Herbst, Louis. “Factors Influencing Quaker Views on Friends Schools.” Institute for Engaging Leadership in Friends Schools 2011–2013 Action Research (April 2013): 15–16.
After becoming a Quaker, Louis Herbst found that many Quakers at his meeting did not believe in the success of Friends schools. Herbst used this finding as a guide for his Action Research and learned the specific concerns of such Quakers, however, Herbst’s research resulted in his taking action that in turn nullified some of the concerns of these Quakers.
Horner, Ben. “How Can the Adults in a Friends School Community Best Support Lower School Students’ Experiences of Meeting for Worship?” Friends Council on Education Leadership Expressions Action Research (April 2015): 14–15.
After wondering what Lower School students think during silence in meeting for worship, Ben Horner conducted research and interviews with current students and alumni on their experiences as a lower school student during this practice.
Saxenian, Michael. “The Role of Meeting for Worship at Sidwell Friends School.” Institute for Engaging Leadership in Friends Schools 2007–2009 Action Research(April 2009): 23–24.
Michael set out to find what makes a Friends education unique. Using available research and conducting interviews within the Sidwell Friends community, he found that the main factor was meeting for worship, which helped create a supportive space for students to learn how to use their voice as well as reflect and relieve stress.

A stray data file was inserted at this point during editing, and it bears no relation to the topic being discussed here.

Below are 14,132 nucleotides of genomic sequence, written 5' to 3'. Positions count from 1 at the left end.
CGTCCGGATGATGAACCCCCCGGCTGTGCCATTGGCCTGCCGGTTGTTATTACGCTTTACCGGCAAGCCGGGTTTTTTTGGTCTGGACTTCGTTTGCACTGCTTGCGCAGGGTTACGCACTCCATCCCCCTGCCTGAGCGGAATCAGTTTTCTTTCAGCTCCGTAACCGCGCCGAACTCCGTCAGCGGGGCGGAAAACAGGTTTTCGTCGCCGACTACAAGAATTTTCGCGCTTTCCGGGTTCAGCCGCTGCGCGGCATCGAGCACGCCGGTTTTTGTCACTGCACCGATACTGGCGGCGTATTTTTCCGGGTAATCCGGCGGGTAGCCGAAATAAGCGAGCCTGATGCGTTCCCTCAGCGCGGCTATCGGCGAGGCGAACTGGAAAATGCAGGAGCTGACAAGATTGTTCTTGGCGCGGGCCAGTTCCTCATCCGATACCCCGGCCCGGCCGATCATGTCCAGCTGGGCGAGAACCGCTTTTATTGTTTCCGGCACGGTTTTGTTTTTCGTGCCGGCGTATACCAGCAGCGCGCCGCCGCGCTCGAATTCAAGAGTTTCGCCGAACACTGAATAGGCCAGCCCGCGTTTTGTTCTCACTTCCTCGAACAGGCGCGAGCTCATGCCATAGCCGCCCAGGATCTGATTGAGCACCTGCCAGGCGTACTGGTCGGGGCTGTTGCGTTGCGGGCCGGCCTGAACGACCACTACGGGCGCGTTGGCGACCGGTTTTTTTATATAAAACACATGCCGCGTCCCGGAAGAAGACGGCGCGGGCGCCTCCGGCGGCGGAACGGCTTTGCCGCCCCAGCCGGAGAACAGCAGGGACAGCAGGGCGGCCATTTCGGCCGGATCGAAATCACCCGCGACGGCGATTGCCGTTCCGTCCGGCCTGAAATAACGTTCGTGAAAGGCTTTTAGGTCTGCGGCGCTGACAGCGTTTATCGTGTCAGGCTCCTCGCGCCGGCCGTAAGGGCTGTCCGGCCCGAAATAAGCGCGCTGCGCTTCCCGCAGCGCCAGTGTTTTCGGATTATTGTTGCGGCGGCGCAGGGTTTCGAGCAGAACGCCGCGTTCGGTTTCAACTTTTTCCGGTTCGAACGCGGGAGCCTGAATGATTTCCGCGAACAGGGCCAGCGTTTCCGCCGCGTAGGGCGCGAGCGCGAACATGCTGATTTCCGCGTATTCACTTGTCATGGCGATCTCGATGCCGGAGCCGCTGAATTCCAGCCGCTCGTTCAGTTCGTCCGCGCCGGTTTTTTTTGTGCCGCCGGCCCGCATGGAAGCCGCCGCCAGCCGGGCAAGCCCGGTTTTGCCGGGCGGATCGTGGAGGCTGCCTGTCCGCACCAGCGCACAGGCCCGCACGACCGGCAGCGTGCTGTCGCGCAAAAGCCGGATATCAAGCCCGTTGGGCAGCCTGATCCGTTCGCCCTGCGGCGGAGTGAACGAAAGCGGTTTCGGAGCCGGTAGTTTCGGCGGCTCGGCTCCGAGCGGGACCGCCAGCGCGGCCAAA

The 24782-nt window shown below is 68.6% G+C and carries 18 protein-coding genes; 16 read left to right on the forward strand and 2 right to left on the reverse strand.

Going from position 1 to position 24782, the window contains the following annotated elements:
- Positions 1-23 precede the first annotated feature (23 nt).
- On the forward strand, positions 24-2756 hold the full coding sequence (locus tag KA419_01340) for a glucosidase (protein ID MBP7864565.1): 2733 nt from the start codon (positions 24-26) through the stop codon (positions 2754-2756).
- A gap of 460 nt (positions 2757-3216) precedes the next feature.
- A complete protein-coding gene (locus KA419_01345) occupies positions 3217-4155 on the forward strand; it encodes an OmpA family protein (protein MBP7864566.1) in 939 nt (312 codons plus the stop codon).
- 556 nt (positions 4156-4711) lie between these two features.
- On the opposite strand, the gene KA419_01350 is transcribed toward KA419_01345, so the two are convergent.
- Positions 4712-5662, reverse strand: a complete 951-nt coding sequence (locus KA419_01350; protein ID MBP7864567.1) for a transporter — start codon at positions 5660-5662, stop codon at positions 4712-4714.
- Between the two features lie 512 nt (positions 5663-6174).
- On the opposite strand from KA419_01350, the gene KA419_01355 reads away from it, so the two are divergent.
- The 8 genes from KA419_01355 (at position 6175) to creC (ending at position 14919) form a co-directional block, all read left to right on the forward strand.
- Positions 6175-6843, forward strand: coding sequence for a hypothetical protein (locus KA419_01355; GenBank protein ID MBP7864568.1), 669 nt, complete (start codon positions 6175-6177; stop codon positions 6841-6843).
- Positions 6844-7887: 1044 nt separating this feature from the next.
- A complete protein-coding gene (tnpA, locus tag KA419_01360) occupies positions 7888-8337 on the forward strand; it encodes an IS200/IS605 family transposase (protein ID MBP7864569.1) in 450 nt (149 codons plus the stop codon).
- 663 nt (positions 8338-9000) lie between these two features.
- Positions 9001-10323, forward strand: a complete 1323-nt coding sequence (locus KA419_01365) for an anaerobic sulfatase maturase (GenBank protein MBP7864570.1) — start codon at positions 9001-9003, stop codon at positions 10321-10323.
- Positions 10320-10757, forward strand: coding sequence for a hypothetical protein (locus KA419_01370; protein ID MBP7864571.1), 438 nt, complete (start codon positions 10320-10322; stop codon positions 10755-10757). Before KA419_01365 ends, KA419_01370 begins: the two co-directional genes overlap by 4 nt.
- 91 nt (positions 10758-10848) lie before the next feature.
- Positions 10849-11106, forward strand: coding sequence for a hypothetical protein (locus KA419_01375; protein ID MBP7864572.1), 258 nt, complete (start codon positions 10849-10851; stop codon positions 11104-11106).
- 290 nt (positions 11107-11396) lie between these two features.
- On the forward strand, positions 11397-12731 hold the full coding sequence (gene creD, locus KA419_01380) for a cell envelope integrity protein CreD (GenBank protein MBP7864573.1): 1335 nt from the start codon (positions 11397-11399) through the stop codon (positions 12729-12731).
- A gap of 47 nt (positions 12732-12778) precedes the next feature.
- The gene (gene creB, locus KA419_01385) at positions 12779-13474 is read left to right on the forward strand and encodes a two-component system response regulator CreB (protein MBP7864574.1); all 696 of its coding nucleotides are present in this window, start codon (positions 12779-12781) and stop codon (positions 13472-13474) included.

Sines Pancoe, Deborra. “Nurturing Care Relationships: An Aspect of Leadership in Friends Meetings and Schools.” Friends Council on Education Action Learning (April 2005): 19–20.
Deborra Sines Pancoe’s Action Research and learning sprang from her interest in the relationships between Friends meetings and schools and how that relationship can affect school life. Taking assistance from a National Association of Independent Schools publication titled Effective Community Relations: A Handbook for Independent Schools, Sines Pancoe conducted three focus groups whose membership consisted of individuals from meetings and Friends schools that have a positive relationship. She found that a leadership relationship among the head of school, the clerk of the board of trustees, and the clerk of the meeting is key in nurturing the relationships between meetings and schools.
The Rise of Quaker Education & Early Schools
Quaker Pedagogy: A Moral Approach to Experiential Learning
Diversity in Friends Schools
Friends School & Learning Differences
Friends School Leadership
Friends School Governance
Meeting for Worship
Friends School Culture